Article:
Collecting Journals: Volume III, 1827-1834
This volume opens with a wonderful quote from O’Conor’s Facts about Bookworms: “A library of novels is quite safe; no true bookworm would deign to feed on a popular novel.” Lillian comments, “That, if true, is a relief, for my collection of American Fiction is safe. Bookworms love books, but abhor readers. Clean books, freedom from dust, which is the Bookworm’s heaven.”
Lillian’s books were treasured not only for their role in the collection, but also for the memories they brought her. Of The Tennessean, for instance, she writes, “The circular seal of the American Antiquarian So. of Worcester, stamped on the title page. […] It is a book seldom offered for sale, and I like the stamp in it, reminding me of happy times in this library, chatting with Mr. Brigham and Mr. Vail.” Her pleasure in researching her books also reveals this love. Her investigation of Washington Irving’s The Alhambra is a wonderful example of this; Lillian’s research introduces her to the friendship between Irving and John Wetherell. Apparently Irving gave an early copy of The Alhambra to Wetherell, an English friend of his. Lillian concludes that as Wetherell read the volume, he edited the errors he found “for [his] own amusement.” Among her notes on this volume are the following: “Now 100 years later I am grateful to both Author and friend for one of my prized books. A fine association copy of a fine book. […] I am grateful that in hunting for a reference to Mr. Wetherell, I read the ‘Life and letters.’ And enjoyed all 4 volumes. […] Now I feel that I know the first owner of my beautifully bound copy of ‘The Alhambra.’”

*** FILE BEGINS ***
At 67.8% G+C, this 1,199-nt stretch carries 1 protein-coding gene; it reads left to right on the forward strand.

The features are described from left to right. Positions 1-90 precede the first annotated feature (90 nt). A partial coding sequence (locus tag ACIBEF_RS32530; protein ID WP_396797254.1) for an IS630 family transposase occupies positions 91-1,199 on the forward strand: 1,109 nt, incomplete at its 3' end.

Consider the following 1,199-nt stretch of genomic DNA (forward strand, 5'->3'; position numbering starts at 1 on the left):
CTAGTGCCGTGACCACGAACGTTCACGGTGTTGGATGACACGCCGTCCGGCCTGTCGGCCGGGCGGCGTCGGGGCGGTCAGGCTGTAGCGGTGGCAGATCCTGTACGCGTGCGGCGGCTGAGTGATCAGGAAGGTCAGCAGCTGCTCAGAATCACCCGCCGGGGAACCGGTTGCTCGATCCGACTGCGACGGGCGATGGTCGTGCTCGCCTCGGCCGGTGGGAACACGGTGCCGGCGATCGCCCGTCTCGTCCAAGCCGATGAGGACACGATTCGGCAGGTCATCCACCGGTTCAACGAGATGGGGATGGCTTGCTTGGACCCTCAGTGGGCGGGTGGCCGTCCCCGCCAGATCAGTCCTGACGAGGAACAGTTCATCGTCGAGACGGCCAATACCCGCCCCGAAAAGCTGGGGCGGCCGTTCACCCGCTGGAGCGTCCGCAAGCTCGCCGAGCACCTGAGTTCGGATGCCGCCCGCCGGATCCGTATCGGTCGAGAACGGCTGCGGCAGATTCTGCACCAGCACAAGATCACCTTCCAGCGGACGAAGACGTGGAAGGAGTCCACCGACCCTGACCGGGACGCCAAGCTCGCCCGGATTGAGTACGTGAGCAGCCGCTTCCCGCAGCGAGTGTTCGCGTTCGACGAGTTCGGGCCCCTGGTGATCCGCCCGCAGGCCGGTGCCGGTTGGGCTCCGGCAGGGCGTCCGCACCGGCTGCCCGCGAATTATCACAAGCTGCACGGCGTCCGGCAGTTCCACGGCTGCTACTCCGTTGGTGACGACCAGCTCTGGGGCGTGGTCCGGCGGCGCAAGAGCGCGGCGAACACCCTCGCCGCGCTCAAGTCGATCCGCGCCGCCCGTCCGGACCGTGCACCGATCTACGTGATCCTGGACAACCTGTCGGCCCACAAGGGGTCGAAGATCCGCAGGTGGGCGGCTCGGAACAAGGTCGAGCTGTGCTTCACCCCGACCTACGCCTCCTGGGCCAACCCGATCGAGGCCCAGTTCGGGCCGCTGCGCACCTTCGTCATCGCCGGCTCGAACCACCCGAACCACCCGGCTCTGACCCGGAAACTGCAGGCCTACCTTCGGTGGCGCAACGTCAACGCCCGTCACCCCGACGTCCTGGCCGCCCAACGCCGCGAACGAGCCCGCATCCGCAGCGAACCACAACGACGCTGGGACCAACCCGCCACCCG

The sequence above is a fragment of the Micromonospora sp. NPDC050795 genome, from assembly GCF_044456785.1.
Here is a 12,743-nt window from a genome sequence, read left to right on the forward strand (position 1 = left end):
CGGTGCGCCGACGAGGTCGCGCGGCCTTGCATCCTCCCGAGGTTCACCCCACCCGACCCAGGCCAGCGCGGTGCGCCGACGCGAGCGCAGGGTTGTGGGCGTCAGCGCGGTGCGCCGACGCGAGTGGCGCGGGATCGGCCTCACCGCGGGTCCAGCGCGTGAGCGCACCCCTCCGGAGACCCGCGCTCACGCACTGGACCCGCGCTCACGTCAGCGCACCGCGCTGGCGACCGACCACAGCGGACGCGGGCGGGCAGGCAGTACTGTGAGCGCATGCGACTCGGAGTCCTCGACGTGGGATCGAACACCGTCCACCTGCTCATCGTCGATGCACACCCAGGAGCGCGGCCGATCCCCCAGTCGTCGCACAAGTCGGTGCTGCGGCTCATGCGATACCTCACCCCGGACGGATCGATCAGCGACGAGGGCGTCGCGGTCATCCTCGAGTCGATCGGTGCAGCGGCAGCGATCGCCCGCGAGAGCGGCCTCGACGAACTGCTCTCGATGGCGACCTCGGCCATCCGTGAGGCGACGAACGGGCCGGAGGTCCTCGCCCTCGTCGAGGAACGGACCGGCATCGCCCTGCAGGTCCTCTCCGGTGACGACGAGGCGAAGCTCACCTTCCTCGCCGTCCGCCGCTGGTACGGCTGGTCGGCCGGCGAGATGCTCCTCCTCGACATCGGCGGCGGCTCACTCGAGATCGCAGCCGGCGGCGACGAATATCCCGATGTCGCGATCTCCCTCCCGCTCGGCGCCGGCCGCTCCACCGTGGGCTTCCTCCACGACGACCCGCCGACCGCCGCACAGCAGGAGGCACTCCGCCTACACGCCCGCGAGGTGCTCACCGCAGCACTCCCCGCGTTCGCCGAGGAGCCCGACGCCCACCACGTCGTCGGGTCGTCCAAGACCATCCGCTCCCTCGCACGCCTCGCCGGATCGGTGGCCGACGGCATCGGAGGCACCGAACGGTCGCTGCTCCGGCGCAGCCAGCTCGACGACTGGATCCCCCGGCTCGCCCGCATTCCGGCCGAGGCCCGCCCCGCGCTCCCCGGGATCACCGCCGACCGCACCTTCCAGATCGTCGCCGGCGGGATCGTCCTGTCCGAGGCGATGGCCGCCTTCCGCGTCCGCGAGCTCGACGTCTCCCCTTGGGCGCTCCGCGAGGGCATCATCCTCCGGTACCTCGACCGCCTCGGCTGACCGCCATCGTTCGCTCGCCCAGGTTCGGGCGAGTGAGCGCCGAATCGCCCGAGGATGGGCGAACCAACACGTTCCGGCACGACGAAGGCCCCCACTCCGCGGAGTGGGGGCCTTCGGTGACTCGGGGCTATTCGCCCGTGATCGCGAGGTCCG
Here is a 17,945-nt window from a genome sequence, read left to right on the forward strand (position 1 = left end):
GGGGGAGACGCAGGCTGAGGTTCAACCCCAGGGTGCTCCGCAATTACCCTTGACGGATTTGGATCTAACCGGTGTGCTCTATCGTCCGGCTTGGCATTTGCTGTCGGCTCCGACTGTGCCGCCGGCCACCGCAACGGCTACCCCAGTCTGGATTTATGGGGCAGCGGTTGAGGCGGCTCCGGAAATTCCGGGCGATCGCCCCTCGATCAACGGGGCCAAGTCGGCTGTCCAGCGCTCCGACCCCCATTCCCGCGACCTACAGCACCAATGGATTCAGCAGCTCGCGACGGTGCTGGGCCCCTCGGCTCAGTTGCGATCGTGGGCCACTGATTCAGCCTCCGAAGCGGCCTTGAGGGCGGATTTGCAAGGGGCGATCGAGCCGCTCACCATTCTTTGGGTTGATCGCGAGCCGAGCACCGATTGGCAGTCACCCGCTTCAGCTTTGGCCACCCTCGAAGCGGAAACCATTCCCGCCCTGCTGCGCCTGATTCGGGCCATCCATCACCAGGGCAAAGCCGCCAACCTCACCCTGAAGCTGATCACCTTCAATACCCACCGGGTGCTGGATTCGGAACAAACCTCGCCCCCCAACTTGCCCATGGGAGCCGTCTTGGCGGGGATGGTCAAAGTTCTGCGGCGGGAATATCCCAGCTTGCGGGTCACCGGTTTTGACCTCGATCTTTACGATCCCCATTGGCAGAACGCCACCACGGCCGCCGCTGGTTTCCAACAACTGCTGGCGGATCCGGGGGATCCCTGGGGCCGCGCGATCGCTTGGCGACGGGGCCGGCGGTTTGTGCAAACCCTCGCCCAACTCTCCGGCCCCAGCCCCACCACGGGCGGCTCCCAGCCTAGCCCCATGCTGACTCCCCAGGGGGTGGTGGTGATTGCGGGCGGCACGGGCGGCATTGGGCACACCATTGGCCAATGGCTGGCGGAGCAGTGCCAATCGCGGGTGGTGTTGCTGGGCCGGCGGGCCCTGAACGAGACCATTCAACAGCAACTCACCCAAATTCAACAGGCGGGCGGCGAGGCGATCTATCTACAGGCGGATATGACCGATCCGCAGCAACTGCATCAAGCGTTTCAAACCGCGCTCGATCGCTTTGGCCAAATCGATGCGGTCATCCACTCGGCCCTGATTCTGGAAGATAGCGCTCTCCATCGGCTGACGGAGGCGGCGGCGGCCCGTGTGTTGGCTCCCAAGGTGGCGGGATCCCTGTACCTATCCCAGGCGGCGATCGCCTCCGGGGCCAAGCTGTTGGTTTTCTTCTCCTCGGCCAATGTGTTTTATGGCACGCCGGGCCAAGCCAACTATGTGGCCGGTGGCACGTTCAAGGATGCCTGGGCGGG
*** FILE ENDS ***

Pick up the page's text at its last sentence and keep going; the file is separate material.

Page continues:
This volume also provides a clue as to when Lillian was assembling her collecting journals. From the character of the entries, it seems as though she would add to them as time went by and she learned more about each volume. While she always included publication dates, and often noted purchase dates, she here offers the first dated journal entry. At the end of her entry for James Fenimore Cooper’s The Bravo, she writes, “I have learned that the Coopers just sold were not in the McCutcheon sale, but were bought in private sale by E.W. Harden from Mr. McCutcheon. My hand shakes tonight. I don’t feel well, so the Bookplate drawing is bad. April 18, 1843.” This may be an illness she also mentions while writing Memories.